Mark Fournier, on the other hand, looked as steady as a rock.  That man’s stamina, optimism and faith in humanity has no limit!  He looked his charming self, smiling, joking, carrying heavy boxes as if they were nothing.  He wore his navy blue pinstriped suit with an open-necked burgundy shirt.

D. Baglow wore his flattering black suit with an open-necked black shirt, black boots and silver detailing (fixtures, watch, maple-leaf pin in the lapel).  He looked serious and somber.

Roger Smith is a deeply interesting man.  He has humble mannerisms, but his eyes betray a high intelligence and sparkle with humour – the kind of person whom you could trust with anything without worries, in the knowledge that he has both the integrity and the intelligence to do ‘right’ in every possible situation.  The more I see of him, the more I like him and the deeper my respect for Roger Smith grows.

Oh – yes – Roger Smith wore tan slacks, black-and-charcoal striped shirt with a blue pinstripe inside the charcoal stripe, and his blue blazer.  His hair looked very crisp, as if he had gotten a haircut to look sharp in court today.

The pretty young Court Recorder wore a pale cream, long-sleeved, fine-knit sweater and looked a little tired:  Madam Court Clerk (a bit of purple sleeves showing at her wrists under her black court robes) even joked that we were all keeping her awake!

Madam Justie Polowin breezed in at just before 10:10, looking bright-eyed and with subtle pearl earrings as the sole decoration I could see above her black robe, white collar and scarlet judges’ sash.  She was ready to go!

Mr. Burnet, the plaintiff’s attorney, was the first one to deliver his final arguments.  He passed some documents up (they are always passing some documents up – I just wish I could get me paws on them documents!).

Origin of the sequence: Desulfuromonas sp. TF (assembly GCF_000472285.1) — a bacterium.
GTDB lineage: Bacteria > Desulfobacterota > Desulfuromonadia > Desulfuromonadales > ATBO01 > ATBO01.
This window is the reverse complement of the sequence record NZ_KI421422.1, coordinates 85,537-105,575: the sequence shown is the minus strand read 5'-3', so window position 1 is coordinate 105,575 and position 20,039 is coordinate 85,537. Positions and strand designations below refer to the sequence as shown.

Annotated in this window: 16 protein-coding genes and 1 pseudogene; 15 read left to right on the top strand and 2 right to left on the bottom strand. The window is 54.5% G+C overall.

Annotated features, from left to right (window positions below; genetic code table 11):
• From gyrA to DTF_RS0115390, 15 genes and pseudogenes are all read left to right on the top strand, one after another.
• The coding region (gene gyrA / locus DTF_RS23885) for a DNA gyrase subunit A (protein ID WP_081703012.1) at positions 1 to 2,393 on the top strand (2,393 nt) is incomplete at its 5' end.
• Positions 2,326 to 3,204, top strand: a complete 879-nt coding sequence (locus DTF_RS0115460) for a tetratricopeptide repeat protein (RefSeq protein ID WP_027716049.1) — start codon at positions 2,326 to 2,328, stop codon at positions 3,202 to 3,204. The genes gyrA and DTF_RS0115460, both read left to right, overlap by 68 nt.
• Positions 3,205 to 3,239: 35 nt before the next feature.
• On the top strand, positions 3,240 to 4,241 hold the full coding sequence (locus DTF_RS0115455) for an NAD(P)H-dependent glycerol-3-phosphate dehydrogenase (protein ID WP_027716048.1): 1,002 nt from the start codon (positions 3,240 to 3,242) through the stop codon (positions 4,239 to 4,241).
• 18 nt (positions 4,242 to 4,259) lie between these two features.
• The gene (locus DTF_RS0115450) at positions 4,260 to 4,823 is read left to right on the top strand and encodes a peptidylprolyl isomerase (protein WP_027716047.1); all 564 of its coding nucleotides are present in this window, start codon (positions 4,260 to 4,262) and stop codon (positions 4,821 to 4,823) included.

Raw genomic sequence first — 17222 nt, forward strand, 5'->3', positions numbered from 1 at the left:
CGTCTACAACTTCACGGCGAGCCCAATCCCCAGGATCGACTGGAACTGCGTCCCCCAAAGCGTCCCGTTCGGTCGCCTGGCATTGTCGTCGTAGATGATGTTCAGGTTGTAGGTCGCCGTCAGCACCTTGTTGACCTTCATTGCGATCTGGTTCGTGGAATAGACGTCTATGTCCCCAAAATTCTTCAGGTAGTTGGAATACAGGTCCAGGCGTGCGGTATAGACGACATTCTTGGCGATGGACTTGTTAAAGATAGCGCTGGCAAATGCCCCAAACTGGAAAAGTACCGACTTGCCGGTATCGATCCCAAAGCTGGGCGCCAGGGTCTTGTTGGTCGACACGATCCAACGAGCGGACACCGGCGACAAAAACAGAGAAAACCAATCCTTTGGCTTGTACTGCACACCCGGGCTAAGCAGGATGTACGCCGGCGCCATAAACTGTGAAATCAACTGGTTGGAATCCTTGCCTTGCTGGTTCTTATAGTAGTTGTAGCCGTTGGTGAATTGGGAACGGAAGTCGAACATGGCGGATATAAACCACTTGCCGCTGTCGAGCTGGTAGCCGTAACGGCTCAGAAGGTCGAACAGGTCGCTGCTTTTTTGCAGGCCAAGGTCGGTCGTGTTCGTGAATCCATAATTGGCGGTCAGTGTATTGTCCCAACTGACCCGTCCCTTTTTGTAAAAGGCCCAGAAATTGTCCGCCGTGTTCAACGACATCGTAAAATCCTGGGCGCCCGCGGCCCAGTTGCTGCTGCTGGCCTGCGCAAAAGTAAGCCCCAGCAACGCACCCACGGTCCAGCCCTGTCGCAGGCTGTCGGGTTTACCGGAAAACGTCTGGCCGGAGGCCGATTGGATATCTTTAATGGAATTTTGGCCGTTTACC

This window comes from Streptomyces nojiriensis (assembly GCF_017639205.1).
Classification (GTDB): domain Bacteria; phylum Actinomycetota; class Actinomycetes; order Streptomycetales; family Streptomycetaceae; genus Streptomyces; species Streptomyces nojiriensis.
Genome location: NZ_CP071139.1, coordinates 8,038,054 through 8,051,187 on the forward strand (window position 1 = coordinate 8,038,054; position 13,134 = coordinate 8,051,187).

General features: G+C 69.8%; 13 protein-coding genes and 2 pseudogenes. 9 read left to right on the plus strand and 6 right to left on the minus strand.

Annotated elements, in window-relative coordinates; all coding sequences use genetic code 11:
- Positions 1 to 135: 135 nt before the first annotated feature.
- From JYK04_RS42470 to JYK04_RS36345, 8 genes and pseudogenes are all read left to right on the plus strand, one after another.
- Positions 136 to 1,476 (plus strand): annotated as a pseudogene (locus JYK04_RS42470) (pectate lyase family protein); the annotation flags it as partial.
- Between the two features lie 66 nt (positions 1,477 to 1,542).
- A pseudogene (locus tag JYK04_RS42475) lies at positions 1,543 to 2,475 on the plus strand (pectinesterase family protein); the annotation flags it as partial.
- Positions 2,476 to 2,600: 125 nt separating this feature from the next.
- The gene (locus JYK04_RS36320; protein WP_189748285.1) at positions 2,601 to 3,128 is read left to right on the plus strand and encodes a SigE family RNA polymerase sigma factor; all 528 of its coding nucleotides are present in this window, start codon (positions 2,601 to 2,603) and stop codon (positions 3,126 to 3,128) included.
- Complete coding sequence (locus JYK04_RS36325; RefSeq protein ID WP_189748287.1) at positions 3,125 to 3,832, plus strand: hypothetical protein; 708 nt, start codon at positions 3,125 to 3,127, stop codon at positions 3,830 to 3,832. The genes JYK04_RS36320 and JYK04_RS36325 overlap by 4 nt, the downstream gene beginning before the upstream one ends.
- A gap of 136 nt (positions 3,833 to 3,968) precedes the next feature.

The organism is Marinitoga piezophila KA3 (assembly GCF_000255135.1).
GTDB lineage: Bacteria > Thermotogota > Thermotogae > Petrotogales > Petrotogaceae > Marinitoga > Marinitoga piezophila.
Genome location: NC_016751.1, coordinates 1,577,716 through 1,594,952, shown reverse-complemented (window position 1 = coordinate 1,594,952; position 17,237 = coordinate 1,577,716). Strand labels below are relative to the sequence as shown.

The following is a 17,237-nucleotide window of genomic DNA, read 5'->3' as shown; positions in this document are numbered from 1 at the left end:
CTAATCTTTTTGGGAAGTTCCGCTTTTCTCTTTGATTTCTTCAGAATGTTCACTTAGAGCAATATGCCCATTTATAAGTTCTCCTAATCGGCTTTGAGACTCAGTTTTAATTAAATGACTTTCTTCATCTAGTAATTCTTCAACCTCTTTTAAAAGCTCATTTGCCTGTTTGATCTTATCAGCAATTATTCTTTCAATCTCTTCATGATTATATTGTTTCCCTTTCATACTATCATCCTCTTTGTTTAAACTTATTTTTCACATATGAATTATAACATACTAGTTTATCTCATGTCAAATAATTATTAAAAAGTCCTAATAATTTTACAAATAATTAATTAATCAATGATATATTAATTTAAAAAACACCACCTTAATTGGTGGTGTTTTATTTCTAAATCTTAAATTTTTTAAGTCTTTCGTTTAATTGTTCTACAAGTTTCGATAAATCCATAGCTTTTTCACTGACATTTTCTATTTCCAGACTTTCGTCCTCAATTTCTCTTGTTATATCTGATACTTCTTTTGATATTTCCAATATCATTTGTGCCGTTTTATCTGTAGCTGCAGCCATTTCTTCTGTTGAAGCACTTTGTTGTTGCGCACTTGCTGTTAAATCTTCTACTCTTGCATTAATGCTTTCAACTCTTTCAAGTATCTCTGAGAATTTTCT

Mr. Burnet stated that his argument would be broken up into 3 parts (and, of course, I am paraphrasing, as I could not possibly write all this down as it was said – the transcripts will be available soon, this is just to give ‘flavour’ of what went on:

  1. overview, nature of the case, statement of principles and applicable laws
  2. evidence
  3. law

Before he delved into the depth of his argument, Mr. Burnt handed out a sheet of paper with the name and URL of a prestigious Vancouver law firm that, he asserted, has all the relevant cyber law precedents listed in a convenient and easy-to-navigate manner.  Unfortunately, I did not get that sheet, so I am unable to direct you, my dear reader, to that site.  (IF anyone has that URL and is willing to share, please, do so in the comments!!!  Thank you!)

Mr. Burnet asserted that any time ANYONE is accused of defamation, they invariably ‘cry’ a three-fold defense

  1. Free Expression
  2. opinion not fact
  3. Charter rights!!!

Now I must interrupt my narrative to be a little bit descriptive of Mr. Burnet’s manner of argument.  As in, the way he speaks and what his body language is (which, please keep in mind, is coming from me, an Aspie – notorious for poor recognition of these very types of things).

When he speaks, Mr. Burnet is very expressive and animated.  He moves back and forth, side to side, he pulls himself up and leans forward or shrinks back at just the right times.  His voice is tailored to accentuate and give emphasis to his body language.  The tone goes up and down, the rhythm varies from a forceful staccato to a most annoying lazy drawl – and no, this is NOT a criticism:  I think he is doing this on purpose and doing it quite well, in a true ‘Matlock’ fashion.

(Sometimes, I worry just how much of our legal precedent is affected by who can afford what lawyer….for example, I don’t think Mr. Warman would be anywhere near as successful in the courtroom if he did not have the services of the brilliant young Mr. Katz as his lawyer!)

Mr. Burnet argued that the defendants made it seem like the tort of defamation was out-dated and in need of reform and that this is what this case is about – not so, according to Mr. Burnet!!!  He proposed that there is plenty of evidence on the record for defamation and internet and stuff.